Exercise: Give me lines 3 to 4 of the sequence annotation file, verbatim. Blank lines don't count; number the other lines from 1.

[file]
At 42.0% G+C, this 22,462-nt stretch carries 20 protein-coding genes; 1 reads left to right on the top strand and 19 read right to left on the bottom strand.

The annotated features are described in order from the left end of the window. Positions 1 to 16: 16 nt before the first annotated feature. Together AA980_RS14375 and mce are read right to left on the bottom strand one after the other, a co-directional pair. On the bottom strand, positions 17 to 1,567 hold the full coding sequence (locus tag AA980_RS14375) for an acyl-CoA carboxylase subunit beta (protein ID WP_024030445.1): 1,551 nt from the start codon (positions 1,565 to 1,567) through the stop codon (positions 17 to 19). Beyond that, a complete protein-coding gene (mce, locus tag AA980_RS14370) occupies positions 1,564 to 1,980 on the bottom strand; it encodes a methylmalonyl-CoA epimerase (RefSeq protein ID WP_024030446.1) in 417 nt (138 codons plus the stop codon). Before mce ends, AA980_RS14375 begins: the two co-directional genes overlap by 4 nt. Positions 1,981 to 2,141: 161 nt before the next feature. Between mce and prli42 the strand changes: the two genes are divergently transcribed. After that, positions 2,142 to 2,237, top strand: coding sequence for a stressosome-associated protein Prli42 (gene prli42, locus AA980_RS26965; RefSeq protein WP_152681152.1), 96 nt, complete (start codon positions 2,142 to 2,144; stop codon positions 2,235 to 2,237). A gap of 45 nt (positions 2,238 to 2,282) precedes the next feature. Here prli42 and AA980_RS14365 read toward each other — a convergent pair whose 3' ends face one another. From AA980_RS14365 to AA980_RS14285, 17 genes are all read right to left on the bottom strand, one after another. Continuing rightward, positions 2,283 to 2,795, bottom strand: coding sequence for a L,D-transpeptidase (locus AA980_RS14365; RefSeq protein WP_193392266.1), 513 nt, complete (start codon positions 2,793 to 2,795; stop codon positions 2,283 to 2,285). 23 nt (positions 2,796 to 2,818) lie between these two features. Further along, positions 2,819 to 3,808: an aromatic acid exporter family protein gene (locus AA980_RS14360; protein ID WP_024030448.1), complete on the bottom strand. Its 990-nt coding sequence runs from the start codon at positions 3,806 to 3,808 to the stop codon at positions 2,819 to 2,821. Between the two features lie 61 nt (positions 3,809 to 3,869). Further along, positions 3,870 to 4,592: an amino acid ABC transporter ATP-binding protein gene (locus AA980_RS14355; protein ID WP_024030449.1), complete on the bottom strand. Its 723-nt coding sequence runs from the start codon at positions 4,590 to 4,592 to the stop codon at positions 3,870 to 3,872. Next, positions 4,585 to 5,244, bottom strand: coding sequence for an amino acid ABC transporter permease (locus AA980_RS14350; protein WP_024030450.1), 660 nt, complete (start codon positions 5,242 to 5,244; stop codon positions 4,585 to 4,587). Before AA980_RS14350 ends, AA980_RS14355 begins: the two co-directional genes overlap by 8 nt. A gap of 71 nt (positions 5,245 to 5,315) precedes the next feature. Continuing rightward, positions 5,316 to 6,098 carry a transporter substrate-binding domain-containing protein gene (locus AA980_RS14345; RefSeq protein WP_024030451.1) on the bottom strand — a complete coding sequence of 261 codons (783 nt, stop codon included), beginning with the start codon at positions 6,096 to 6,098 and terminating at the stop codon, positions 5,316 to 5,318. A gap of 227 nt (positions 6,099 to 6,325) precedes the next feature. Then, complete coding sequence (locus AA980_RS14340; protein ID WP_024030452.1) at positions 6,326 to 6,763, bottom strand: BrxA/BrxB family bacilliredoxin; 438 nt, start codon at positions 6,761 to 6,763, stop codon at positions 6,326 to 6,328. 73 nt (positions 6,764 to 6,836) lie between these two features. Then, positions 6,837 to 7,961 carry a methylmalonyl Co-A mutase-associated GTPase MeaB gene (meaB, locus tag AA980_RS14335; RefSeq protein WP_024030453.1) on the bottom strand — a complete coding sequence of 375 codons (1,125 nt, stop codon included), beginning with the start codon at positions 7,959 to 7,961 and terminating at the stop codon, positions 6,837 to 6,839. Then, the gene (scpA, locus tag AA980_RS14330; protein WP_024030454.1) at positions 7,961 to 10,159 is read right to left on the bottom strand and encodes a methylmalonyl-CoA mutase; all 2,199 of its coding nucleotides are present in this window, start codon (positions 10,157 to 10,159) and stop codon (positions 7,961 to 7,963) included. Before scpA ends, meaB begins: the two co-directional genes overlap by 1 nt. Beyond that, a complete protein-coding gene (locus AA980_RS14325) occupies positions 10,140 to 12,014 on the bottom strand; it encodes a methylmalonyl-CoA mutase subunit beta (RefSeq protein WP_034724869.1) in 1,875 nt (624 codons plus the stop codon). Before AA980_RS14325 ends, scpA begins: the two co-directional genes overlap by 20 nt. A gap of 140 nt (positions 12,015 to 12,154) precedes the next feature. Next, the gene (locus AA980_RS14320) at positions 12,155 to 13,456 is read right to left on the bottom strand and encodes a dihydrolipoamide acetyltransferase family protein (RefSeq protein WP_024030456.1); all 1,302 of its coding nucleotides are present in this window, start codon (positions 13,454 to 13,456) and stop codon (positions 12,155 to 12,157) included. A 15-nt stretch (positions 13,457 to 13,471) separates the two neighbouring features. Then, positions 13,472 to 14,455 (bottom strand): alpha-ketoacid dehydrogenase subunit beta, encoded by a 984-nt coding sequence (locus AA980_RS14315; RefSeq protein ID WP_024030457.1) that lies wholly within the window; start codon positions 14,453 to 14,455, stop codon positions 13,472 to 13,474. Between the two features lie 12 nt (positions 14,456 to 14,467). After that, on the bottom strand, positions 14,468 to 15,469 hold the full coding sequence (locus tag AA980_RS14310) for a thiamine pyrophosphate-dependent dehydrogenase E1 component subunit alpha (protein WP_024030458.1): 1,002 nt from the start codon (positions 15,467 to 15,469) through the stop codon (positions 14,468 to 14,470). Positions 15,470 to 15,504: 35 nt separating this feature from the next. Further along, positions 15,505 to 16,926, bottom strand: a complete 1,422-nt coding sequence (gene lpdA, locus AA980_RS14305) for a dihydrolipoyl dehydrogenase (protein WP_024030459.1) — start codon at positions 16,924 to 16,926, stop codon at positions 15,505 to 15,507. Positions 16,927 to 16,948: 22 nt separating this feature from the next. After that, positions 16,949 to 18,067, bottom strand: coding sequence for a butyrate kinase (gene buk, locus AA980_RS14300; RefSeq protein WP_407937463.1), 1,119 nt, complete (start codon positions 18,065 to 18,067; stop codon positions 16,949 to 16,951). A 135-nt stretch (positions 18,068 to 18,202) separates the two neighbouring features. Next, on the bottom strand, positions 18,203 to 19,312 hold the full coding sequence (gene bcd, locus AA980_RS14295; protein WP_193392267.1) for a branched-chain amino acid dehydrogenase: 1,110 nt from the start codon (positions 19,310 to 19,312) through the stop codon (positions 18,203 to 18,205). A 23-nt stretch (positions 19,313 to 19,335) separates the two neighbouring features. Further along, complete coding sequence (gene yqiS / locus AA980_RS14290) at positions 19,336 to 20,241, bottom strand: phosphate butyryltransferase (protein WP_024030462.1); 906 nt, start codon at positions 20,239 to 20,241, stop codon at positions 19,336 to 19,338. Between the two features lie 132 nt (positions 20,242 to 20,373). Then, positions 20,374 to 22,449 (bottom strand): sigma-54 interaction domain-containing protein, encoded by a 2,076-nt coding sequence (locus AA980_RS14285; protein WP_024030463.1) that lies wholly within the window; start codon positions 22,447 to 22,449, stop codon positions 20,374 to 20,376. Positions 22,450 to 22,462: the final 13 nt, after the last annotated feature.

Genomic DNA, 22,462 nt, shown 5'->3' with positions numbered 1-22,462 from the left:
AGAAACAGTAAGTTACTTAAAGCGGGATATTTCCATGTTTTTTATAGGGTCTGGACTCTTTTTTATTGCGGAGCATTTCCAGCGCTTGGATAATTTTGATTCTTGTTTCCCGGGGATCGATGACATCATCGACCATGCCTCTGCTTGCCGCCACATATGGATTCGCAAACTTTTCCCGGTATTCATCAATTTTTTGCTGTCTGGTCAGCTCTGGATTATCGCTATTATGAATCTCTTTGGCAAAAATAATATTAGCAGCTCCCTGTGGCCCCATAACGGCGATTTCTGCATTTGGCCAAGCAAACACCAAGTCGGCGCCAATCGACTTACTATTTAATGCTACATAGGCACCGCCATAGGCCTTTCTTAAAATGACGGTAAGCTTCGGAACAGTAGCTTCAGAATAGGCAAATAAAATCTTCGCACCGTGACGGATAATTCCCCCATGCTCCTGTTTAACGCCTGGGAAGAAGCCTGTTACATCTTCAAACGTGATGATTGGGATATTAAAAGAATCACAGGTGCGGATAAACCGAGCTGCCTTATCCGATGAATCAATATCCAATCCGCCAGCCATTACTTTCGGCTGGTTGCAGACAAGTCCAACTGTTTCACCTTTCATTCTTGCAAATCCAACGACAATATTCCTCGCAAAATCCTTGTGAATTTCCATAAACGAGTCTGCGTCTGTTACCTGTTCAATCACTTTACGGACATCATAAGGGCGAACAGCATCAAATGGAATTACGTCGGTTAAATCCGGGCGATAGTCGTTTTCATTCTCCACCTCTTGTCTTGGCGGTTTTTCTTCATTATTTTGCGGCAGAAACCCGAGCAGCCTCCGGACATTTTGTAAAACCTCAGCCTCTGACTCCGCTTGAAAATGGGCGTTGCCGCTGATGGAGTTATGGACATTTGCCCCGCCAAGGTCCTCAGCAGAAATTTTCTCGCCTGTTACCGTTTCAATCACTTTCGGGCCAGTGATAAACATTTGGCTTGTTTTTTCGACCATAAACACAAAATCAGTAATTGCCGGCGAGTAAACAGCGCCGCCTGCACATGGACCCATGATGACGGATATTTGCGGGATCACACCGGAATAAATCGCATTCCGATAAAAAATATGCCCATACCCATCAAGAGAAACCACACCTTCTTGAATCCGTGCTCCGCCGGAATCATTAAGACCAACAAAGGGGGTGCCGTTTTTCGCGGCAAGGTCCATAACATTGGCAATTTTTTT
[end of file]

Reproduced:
Genomic DNA, 22,462 nt, shown 5'->3' with positions numbered 1-22,462 from the left:
AGAAACAGTAAGTTACTTAAAGCGGGATATTTCCATGTTTTTTATAGGGTCTGGACTCTTTTTTATTGCGGAGCATTTCCAGCGCTTGGATAATTTTGATTCTTGTTTCCCGGGGATCGATGACATCATCGACCATGCCTCTGCTTGCCGCCACATATGGATTCGCAAACTTTTCCCGGTATTCATCAATTTTTTGCTGTCTGGTCAGCTCTGGATTATCGCTATTATGAATCTCTTTGGCAAAAATAATATTAGCAGCTCCCTGTGGCCCCATAACGGCGATTTCTGCATTTGGCCAAGCAAACACCAAGTCGGCGCCAATCGACTTACTATTTAATGCTACATAGGCACCGCCATAGGCCTTTCTTAAAATGACGGTAAGCTTCGGAACAGTAGCTTCAGAATAGGCAAATAAAATCTTCGCACCGTGACGGATAATTCCCCCATGCTCCTGTTTAACGCCTGGGAAGAAGCCTGTTACATCTTCAAACGTGATGATTGGGATATTAAAAGAATCACAGGTGCGGATAAACCGAGCTGCCTTATCCGATGAATCAATATCCAATCCGCCAGCCATTACTTTCGGCTGGTTGCAGACAAGTCCAACTGTTTCACCTTTCATTCTTGCAAATCCAACGACAATATTCCTCGCAAAATCCTTGTGAATTTCCATAAACGAGTCTGCGTCTGTTACCTGTTCAATCACTTTACGGACATCATAAGGGCGAACAGCATCAAATGGAATTACGTCGGTTAAATCCGGGCGATAGTCGTTTTCATTCTCCACCTCTTGTCTTGGCGGTTTTTCTTCATTATTTTGCGGCAGAAACCCGAGCAGCCTCCGGACATTTTGTAAAACCTCAGCCTCTGACTCCGCTTGAAAATGGGCGTTGCCGCTGATGGAGTTATGGACATTTGCCCCGCCAAGGTCCTCAGCAGAAATTTTCTCGCCTGTTACCGTTTCAATCACTTTCGGGCCAGTGATAAACATTTGGCTTGTTTTTTCGACCATAAACACAAAATCAGTAATTGCCGGCGAGTAAACAGCGCCGCCTGCACATGGACCCATGATGACGGATATTTGCGGGATCACACCGGAATAAATCGCATTCCGATAAAAAATATGCCCATACCCATCAAGAGAAACCACACCTTCTTGAATCCGTGCTCCGCCGGAATCATTAAGACCAACAAAGGGGGTGCCGTTTTTCGCGGCAAGGTCCATAACATTGGCAATTTTTTT